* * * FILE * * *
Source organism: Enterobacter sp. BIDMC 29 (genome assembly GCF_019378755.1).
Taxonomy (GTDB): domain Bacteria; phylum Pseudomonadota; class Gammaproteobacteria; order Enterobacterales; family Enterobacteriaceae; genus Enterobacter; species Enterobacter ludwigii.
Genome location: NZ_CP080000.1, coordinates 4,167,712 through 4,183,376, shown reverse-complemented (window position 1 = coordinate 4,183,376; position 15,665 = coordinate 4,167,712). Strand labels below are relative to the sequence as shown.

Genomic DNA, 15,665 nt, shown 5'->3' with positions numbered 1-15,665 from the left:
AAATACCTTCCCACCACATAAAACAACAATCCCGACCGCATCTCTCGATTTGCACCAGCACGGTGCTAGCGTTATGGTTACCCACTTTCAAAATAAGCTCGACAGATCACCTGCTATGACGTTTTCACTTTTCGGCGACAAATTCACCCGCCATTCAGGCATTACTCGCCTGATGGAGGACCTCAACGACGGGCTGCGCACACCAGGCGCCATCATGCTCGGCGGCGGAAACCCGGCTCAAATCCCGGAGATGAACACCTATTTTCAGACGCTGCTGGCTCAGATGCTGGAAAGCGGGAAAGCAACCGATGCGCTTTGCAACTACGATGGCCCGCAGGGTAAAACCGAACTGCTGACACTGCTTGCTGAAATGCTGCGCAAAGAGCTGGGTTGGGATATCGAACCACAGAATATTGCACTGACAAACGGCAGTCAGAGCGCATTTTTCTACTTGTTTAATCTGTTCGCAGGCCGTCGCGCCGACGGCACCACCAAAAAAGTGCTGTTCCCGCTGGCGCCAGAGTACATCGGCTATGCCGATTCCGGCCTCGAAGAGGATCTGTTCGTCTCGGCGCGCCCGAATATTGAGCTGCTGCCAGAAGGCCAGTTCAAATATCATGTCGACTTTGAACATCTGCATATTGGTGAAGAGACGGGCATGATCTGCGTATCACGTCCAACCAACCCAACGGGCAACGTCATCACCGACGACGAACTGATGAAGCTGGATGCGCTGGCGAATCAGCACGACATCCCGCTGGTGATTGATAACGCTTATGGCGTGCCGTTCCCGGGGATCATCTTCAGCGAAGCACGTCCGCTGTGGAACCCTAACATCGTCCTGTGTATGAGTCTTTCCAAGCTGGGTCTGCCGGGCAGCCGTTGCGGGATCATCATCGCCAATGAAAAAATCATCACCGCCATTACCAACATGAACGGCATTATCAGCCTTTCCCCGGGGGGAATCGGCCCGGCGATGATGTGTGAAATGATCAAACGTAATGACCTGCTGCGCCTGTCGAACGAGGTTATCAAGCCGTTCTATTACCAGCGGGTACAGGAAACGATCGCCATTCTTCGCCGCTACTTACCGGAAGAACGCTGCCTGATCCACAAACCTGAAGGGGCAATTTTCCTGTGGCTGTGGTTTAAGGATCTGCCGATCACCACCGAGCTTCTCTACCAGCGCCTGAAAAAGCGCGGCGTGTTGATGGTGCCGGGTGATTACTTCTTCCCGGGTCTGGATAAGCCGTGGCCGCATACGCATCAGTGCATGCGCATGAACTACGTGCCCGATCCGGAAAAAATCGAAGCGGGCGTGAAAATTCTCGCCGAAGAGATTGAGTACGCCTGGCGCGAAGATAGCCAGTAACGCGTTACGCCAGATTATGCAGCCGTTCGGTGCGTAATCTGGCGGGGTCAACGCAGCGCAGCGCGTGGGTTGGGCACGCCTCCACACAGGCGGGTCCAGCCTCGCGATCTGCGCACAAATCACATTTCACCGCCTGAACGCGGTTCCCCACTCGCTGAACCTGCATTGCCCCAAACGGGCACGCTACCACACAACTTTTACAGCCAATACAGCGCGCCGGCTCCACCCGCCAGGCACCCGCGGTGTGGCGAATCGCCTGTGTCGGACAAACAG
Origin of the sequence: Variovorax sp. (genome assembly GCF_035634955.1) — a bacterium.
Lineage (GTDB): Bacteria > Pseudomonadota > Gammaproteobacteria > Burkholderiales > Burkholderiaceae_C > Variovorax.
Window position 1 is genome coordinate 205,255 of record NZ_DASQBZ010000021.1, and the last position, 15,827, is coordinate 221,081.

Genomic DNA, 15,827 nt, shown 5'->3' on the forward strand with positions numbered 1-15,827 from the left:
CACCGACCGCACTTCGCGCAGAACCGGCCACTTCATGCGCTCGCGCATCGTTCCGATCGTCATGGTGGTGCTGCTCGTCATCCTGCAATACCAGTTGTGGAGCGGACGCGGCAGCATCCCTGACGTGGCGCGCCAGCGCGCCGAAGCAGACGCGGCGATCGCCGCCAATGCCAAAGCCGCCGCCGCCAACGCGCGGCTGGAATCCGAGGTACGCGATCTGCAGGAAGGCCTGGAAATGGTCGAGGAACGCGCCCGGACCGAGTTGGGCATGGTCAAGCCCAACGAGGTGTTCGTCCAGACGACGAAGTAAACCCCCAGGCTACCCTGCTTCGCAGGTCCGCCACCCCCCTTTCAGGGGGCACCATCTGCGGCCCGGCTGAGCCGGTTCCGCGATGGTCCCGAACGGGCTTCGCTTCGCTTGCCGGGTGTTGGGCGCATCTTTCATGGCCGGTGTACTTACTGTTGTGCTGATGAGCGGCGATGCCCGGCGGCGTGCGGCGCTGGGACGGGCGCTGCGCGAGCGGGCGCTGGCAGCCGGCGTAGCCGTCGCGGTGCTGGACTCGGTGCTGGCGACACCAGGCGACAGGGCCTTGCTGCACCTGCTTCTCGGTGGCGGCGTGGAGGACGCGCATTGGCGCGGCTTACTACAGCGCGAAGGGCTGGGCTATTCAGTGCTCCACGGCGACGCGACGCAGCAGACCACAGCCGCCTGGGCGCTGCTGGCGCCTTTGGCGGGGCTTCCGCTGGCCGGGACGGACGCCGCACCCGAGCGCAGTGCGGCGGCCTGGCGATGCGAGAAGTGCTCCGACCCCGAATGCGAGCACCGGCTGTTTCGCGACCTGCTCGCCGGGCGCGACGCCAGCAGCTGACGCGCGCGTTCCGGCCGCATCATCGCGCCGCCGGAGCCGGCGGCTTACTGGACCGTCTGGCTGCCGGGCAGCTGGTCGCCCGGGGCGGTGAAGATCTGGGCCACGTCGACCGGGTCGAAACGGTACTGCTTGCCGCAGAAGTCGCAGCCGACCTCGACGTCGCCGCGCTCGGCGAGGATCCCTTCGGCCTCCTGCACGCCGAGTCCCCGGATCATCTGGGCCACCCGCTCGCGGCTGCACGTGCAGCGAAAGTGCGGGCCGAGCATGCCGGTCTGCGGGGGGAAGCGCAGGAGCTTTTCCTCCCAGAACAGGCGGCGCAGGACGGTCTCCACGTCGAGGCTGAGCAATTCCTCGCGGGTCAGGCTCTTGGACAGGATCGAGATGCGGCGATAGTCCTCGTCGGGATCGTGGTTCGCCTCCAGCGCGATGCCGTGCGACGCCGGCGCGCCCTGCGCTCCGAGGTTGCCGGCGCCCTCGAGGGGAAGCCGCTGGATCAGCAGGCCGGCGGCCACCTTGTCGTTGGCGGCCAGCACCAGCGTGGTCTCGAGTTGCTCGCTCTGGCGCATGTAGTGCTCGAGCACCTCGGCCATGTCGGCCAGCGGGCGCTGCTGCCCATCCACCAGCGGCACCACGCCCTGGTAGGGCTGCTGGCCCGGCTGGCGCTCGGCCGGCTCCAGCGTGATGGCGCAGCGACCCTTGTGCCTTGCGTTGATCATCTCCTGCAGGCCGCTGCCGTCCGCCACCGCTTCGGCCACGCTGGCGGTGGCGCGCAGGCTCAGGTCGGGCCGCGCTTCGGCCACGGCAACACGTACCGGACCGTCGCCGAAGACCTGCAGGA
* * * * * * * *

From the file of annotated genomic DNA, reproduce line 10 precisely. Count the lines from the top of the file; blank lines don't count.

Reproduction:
CACCGACCGCACTTCGCGCAGAACCGGCCACTTCATGCGCTCGCGCATCGTTCCGATCGTCATGGTGGTGCTGCTCGTCATCCTGCAATACCAGTTGTGGAGCGGACGCGGCAGCATCCCTGACGTGGCGCGCCAGCGCGCCGAAGCAGACGCGGCGATCGCCGCCAATGCCAAAGCCGCCGCCGCCAACGCGCGGCTGGAATCCGAGGTACGCGATCTGCAGGAAGGCCTGGAAATGGTCGAGGAACGCGCCCGGACCGAGTTGGGCATGGTCAAGCCCAACGAGGTGTTCGTCCAGACGACGAAGTAAACCCCCAGGCTACCCTGCTTCGCAGGTCCGCCACCCCCCTTTCAGGGGGCACCATCTGCGGCCCGGCTGAGCCGGTTCCGCGATGGTCCCGAACGGGCTTCGCTTCGCTTGCCGGGTGTTGGGCGCATCTTTCATGGCCGGTGTACTTACTGTTGTGCTGATGAGCGGCGATGCCCGGCGGCGTGCGGCGCTGGGACGGGCGCTGCGCGAGCGGGCGCTGGCAGCCGGCGTAGCCGTCGCGGTGCTGGACTCGGTGCTGGCGACACCAGGCGACAGGGCCTTGCTGCACCTGCTTCTCGGTGGCGGCGTGGAGGACGCGCATTGGCGCGGCTTACTACAGCGCGAAGGGCTGGGCTATTCAGTGCTCCACGGCGACGCGACGCAGCAGACCACAGCCGCCTGGGCGCTGCTGGCGCCTTTGGCGGGGCTTCCGCTGGCCGGGACGGACGCCGCACCCGAGCGCAGTGCGGCGGCCTGGCGATGCGAGAAGTGCTCCGACCCCGAATGCGAGCACCGGCTGTTTCGCGACCTGCTCGCCGGGCGCGACGCCAGCAGCTGACGCGCGCGTTCCGGCCGCATCATCGCGCCGCCGGAGCCGGCGGCTTACTGGACCGTCTGGCTGCCGGGCAGCTGGTCGCCCGGGGCGGTGAAGATCTGGGCCACGTCGACCGGGTCGAAACGGTACTGCTTGCCGCAGAAGTCGCAGCCGACCTCGACGTCGCCGCGCTCGGCGAGGATCCCTTCGGCCTCCTGCACGCCGAGTCCCCGGATCATCTGGGCCACCCGCTCGCGGCTGCACGTGCAGCGAAAGTGCGGGCCGAGCATGCCGGTCTGCGGGGGGAAGCGCAGGAGCTTTTCCTCCCAGAACAGGCGGCGCAGGACGGTCTCCACGTCGAGGCTGAGCAATTCCTCGCGGGTCAGGCTCTTGGACAGGATCGAGATGCGGCGATAGTCCTCGTCGGGATCGTGGTTCGCCTCCAGCGCGATGCCGTGCGACGCCGGCGCGCCCTGCGCTCCGAGGTTGCCGGCGCCCTCGAGGGGAAGCCGCTGGATCAGCAGGCCGGCGGCCACCTTGTCGTTGGCGGCCAGCACCAGCGTGGTCTCGAGTTGCTCGCTCTGGCGCATGTAGTGCTCGAGCACCTCGGCCATGTCGGCCAGCGGGCGCTGCTGCCCATCCACCAGCGGCACCACGCCCTGGTAGGGCTGCTGGCCCGGCTGGCGCTCGGCCGGCTCCAGCGTGATGGCGCAGCGACCCTTGTGCCTTGCGTTGATCATCTCCTGCAGGCCGCTGCCGTCCGCCACCGCTTCGGCCACGCTGGCGGTGGCGCGCAGGCTCAGGTCGGGCCGCGCTTCGGCCACGGCAACACGTACCGGACCGTCGCCGAAGACCTGCAGGA